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Rite Angles in Africa

Images of Traditional Ceremonies That Carol Beckwith and Angela Fisher Have Captured on Film Will Go on Display Photography

March 08, 2000|LOUISE ROUG | SPECIAL TO THE TIMES

When Carol Beckwith and Angela Fisher met in Kenya in 1978, it was a meeting of minds as well as purpose. Both had traveled alone for years, photographing traditional African customs and ceremonies.

Their encounter sparked decades of travel together and a collaborative ethnographic project that culminates in an exhibit opening Friday at the House of Photographic Art in San Juan Capistrano.

Last fall, after the two lectured at the Bowers Museum of Cultural Art in Santa Ana, Peter Keller, the museum's director, suggested an exhibit of their African pictures at the photographic museum.

HOPA director Maryanne Charis invited the two artists to be among the first featured at the photographic museum, which opened in May 1999.

The exhibit, "African Ceremonies," together with a new two-volume book by the same name published by Abrams, distills decades of photographs documenting a part of Africa that is rapidly vanishing.

The two women have photographed ceremonies in 26 countries. The rites they've witnessed have included the virtually extinct initiation for Masai warriors in Kenya and the Karo tribe's courtship dance in southwestern Ethiopia.

"We're all aware of the drought, the upheaval, but not these cultures, some of which are more than 1,000 years old," Beckwith said, adding that some of the ceremonies had never been recorded before.

Fisher, born in Australia, graduated from Adelaide University with a degree in social science. In 1970, she moved to Kenya and began studying the jewelry and body decorations of African people. She worked 14 years in the field, traveling 28,000 miles across the continent by mule, on horseback, by dug-out canoe, by four-wheel drive and on foot.

Beckwith graduated from Boston Museum School of Fine Arts in painting and photography. In 1974, she too moved to Africa. Fluent in Fulfulde--the tongue of the Wodaabe nomads of western Africa--she lived with the Maasa of Kenya and Tanzania.

The two photographers, both in their early 50s, work in Africa seven to 10 months a year and consider the continent their home. The rest of the year they give lectures and visit friends and family in Europe, the U.S. and Australia.

They once were invited to watch healing and exorcism rituals as they traveled with a Himba healer in northern Namibia. The three women journeyed by foot, often sleeping under the stars. In one village, they were told that a man had been killed by a lion and that his three wives were possessed by a lion spirit.

"They were crawling on the ground, growling and snarling," Beckwith said. "We watched [the healer] take the spirit out of them. . . . She then whispered to us to take her home to her ancestral fire, and she wrestled with that spirit from 2 p.m. to midnight.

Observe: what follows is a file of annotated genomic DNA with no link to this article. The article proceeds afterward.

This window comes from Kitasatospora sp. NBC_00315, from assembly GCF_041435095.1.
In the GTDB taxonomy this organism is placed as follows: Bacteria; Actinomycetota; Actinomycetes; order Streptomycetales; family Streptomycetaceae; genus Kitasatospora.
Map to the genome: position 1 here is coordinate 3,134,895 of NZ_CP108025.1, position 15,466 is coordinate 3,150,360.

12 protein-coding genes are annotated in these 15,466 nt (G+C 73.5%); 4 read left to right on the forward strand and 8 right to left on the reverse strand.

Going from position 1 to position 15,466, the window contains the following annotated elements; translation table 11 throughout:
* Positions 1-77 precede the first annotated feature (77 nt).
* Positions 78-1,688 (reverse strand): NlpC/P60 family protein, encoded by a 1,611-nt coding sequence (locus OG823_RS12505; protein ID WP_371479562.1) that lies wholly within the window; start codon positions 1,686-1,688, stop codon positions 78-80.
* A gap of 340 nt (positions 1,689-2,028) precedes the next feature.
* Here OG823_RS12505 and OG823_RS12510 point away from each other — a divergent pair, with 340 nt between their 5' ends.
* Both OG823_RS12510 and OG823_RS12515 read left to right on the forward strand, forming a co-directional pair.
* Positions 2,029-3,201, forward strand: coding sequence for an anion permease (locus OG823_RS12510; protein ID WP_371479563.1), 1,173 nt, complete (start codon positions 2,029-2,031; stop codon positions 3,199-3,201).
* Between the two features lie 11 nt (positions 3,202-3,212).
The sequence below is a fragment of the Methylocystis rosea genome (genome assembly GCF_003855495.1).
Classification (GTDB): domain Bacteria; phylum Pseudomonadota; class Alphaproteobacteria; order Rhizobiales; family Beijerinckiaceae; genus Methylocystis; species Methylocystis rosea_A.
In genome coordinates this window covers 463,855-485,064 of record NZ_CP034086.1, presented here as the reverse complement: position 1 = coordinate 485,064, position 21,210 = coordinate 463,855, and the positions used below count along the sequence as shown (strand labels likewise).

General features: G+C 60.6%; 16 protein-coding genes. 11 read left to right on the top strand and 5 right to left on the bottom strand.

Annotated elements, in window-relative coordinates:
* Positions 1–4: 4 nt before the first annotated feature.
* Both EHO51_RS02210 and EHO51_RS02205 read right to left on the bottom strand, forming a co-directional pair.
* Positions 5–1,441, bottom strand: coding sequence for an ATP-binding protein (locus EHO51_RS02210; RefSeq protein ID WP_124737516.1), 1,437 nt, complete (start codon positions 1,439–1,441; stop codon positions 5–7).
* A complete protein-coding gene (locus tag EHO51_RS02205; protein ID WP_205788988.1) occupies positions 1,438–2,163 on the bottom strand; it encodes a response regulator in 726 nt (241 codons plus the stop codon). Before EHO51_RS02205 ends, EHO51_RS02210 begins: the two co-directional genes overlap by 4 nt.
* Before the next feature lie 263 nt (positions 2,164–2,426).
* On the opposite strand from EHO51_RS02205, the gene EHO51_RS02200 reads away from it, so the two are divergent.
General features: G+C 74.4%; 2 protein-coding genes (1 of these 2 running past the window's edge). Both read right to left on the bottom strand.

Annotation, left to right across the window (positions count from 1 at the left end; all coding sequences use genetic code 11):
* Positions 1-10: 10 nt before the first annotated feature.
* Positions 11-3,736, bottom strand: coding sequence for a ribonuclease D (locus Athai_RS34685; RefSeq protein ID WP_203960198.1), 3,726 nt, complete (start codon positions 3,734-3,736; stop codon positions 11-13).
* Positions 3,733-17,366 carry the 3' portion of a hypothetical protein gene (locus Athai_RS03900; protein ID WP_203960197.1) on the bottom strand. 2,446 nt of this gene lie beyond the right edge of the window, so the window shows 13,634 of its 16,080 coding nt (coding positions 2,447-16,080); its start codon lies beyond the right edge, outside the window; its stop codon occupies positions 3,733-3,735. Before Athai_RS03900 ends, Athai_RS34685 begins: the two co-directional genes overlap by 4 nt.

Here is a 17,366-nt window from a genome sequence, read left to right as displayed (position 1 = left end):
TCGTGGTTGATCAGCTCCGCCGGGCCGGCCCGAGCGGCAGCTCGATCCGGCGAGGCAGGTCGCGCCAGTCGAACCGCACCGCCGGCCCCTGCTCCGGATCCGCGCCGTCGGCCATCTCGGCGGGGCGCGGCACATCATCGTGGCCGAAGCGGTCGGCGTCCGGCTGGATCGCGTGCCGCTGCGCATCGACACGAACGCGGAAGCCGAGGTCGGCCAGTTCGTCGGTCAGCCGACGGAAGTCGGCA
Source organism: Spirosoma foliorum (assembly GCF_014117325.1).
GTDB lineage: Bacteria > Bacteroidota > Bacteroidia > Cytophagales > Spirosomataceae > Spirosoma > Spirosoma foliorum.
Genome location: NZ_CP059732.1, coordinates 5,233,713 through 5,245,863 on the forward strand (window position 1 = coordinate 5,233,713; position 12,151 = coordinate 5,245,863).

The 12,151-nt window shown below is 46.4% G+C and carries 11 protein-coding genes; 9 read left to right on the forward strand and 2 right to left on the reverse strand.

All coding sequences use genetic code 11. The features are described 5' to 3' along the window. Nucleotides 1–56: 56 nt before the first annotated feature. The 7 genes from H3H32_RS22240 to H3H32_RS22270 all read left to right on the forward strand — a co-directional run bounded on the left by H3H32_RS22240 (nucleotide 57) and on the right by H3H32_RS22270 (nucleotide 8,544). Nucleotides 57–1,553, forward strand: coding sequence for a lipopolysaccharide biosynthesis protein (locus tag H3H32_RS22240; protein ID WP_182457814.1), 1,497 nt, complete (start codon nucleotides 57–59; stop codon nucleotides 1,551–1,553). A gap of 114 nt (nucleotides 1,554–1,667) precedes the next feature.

"Then suddenly we saw a flash of light spring from her cheek, and the spirit had left.

"When we got to London, we had captured the exact moment on film. We can't explain it, but we had it on film," Beckwith said. "It's one of the most amazing things I have seen." The photo is included in the museum show.

The two were sometimes invited to return to a village to record a seldom-performed ceremony.

They would travel with nomads and their camels, sometimes waiting months for the ceremony to take place.

"Many nomads don't use a calendar," Beckwith said. "We learned to understand African time, to live in harmony with the seasons."

The two take joint credit for all the work, regardless of who shot the individual picture. As Beckwith explained, many pictures were possible only because of their collaboration. "If things were happening simultaneously, we were stronger than if there had been only one of us."

What drew Beckwith and Fisher to traditional African culture was the utilitarian nature of its art--that art was created not to decorate a wall but to be worn and used.

"In Tanzania, when I met the Masai for the first time, I felt an amazing sense of excitement in the heart," Fisher said. "It was like walking into a dream. They were so beautiful, an inspiration to your own life."

The masks, robes and headdresses also have symbolic value, signaling the stages of a person's life, Fisher said.

"You could tell if a woman had just been widowed because she would wear a particular necklace."

And, Fisher noted, if you saw a man wearing a pink beaded corset, "you could tell he was ready to get married."

The two hope by their exhibit to open people's eyes to the beauty of Africa as well as to impart a serious message about a part of Africa that is disappearing.

"Around 20% of the ceremonies in the book have changed or no longer exist because of the onrush of the modern world," Beckwith said. "We would hope that traditional African peoples can make the transition--but by keeping their values intact. It's the richness of these values that give life a special meaning in Africa."

*

"African Ceremonies" opens Friday and continues through April 15 at the House of Photographic Art, 27182 Ortega Highway, San Juan Capistrano, (949) 496-5127. Carol Beckwith and Angela Fisher will give a lecture and slide presentation at 1:30 p.m. Saturday in the museum. Admission is free. The museum is open Tuesday through Saturday from 10 a.m. to 4 p.m. by appointment.

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